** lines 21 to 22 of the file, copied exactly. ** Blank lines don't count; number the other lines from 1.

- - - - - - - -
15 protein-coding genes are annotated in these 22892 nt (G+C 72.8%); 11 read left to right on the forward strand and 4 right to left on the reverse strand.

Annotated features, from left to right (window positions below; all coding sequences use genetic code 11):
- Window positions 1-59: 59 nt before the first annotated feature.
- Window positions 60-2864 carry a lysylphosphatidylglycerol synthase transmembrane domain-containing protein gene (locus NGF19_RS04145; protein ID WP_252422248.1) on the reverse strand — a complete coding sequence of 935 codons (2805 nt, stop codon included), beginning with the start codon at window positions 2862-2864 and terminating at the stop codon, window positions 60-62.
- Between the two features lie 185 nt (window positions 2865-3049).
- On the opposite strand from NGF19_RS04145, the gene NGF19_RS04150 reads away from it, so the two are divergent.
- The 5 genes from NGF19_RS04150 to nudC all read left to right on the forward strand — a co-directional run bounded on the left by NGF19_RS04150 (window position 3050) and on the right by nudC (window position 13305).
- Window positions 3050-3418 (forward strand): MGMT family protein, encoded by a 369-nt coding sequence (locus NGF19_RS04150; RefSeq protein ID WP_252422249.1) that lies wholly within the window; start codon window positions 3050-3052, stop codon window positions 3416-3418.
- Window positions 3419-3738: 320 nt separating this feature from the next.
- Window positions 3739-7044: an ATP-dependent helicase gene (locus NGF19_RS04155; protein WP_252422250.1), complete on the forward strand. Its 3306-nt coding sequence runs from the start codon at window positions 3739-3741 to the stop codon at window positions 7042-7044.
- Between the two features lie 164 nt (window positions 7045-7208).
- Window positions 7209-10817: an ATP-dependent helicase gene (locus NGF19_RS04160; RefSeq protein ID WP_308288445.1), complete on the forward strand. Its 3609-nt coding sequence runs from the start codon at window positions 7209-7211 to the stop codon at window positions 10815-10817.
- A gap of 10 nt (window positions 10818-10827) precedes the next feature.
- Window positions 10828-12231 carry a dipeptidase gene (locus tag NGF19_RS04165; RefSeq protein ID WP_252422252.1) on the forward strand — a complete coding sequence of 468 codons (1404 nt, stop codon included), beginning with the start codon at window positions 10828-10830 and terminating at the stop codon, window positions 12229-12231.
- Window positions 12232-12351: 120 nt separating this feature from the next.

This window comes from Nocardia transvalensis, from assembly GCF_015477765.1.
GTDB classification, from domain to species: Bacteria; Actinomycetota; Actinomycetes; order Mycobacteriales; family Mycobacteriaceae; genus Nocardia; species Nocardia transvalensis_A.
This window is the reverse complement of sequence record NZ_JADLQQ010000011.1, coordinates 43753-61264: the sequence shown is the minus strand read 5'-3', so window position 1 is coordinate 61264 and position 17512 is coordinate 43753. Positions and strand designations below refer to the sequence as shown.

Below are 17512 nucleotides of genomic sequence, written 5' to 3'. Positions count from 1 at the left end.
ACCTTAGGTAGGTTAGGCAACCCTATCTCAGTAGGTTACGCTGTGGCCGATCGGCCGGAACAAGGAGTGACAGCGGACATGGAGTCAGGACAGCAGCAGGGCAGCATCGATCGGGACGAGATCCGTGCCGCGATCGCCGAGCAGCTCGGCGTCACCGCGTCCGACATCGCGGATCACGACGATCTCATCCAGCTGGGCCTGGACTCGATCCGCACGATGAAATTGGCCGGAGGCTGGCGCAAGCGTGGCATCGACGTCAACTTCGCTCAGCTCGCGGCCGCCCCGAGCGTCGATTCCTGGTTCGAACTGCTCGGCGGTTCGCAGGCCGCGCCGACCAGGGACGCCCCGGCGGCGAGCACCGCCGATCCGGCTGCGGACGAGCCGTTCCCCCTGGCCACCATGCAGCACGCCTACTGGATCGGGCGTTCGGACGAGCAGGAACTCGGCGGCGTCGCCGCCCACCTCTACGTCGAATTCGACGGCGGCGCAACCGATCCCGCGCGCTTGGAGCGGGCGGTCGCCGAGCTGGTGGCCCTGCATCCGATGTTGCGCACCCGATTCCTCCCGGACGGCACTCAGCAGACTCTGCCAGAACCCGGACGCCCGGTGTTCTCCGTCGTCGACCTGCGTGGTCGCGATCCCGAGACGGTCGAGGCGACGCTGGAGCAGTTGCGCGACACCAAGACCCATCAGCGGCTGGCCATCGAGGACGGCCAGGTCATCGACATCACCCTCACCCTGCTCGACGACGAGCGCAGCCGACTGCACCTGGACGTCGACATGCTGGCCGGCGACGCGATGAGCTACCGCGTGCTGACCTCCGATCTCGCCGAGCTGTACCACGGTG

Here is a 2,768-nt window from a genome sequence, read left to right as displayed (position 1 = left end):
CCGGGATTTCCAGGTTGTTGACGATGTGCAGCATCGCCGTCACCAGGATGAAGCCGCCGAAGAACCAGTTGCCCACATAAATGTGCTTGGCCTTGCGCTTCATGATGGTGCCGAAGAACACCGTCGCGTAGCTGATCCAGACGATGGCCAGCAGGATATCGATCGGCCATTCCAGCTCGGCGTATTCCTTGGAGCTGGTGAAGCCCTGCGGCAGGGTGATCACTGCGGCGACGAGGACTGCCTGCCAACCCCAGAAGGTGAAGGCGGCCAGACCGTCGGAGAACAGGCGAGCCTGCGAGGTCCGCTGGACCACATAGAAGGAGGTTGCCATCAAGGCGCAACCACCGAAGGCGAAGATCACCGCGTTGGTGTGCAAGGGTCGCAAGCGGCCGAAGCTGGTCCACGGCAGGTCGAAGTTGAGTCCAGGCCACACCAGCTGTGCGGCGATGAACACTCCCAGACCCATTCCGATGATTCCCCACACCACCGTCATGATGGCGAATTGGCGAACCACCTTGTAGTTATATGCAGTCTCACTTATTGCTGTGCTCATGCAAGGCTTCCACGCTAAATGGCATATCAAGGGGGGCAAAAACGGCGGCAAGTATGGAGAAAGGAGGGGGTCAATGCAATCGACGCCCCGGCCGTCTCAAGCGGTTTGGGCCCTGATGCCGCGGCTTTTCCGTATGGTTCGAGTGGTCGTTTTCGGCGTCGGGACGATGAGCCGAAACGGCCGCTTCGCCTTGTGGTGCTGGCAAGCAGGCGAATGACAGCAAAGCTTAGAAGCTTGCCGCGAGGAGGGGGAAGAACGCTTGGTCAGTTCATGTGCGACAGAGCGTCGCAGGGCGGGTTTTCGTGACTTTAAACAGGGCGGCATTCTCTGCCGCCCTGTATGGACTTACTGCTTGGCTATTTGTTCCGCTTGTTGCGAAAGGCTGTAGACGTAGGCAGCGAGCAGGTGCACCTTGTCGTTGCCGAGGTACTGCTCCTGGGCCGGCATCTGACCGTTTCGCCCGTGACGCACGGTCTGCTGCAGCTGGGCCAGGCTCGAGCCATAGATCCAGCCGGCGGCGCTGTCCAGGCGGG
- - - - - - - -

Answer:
Here is a 2,768-nt window from a genome sequence, read left to right as displayed (position 1 = left end):
CCGGGATTTCCAGGTTGTTGACGATGTGCAGCATCGCCGTCACCAGGATGAAGCCGCCGAAGAACCAGTTGCCCACATAAATGTGCTTGGCCTTGCGCTTCATGATGGTGCCGAAGAACACCGTCGCGTAGCTGATCCAGACGATGGCCAGCAGGATATCGATCGGCCATTCCAGCTCGGCGTATTCCTTGGAGCTGGTGAAGCCCTGCGGCAGGGTGATCACTGCGGCGACGAGGACTGCCTGCCAACCCCAGAAGGTGAAGGCGGCCAGACCGTCGGAGAACAGGCGAGCCTGCGAGGTCCGCTGGACCACATAGAAGGAGGTTGCCATCAAGGCGCAACCACCGAAGGCGAAGATCACCGCGTTGGTGTGCAAGGGTCGCAAGCGGCCGAAGCTGGTCCACGGCAGGTCGAAGTTGAGTCCAGGCCACACCAGCTGTGCGGCGATGAACACTCCCAGACCCATTCCGATGATTCCCCACACCACCGTCATGATGGCGAATTGGCGAACCACCTTGTAGTTATATGCAGTCTCACTTATTGCTGTGCTCATGCAAGGCTTCCACGCTAAATGGCATATCAAGGGGGGCAAAAACGGCGGCAAGTATGGAGAAAGGAGGGGGTCAATGCAATCGACGCCCCGGCCGTCTCAAGCGGTTTGGGCCCTGATGCCGCGGCTTTTCCGTATGGTTCGAGTGGTCGTTTTCGGCGTCGGGACGATGAGCCGAAACGGCCGCTTCGCCTTGTGGTGCTGGCAAGCAGGCGAATGACAGCAAAGCTTAGAAGCTTGCCGCGAGGAGGGGGAAGAACGCTTGGTCAGTTCATGTGCGACAGAGCGTCGCAGGGCGGGTTTTCGTGACTTTAAACAGGGCGGCATTCTCTGCCGCCCTGTATGGACTTACTGCTTGGCTATTTGTTCCGCTTGTTGCGAAAGGCTGTAGACGTAGGCAGCGAGCAGGTGCACCTTGTCGTTGCCGAGGTACTGCTCCTGGGCCGGCATCTGACCGTTTCGCCCGTGACGCACGGTCTGCTGCAGCTGGGCCAGGCTCGAGCCATAGATCCAGCCGGCGGCGCTGTCCAGGCGGG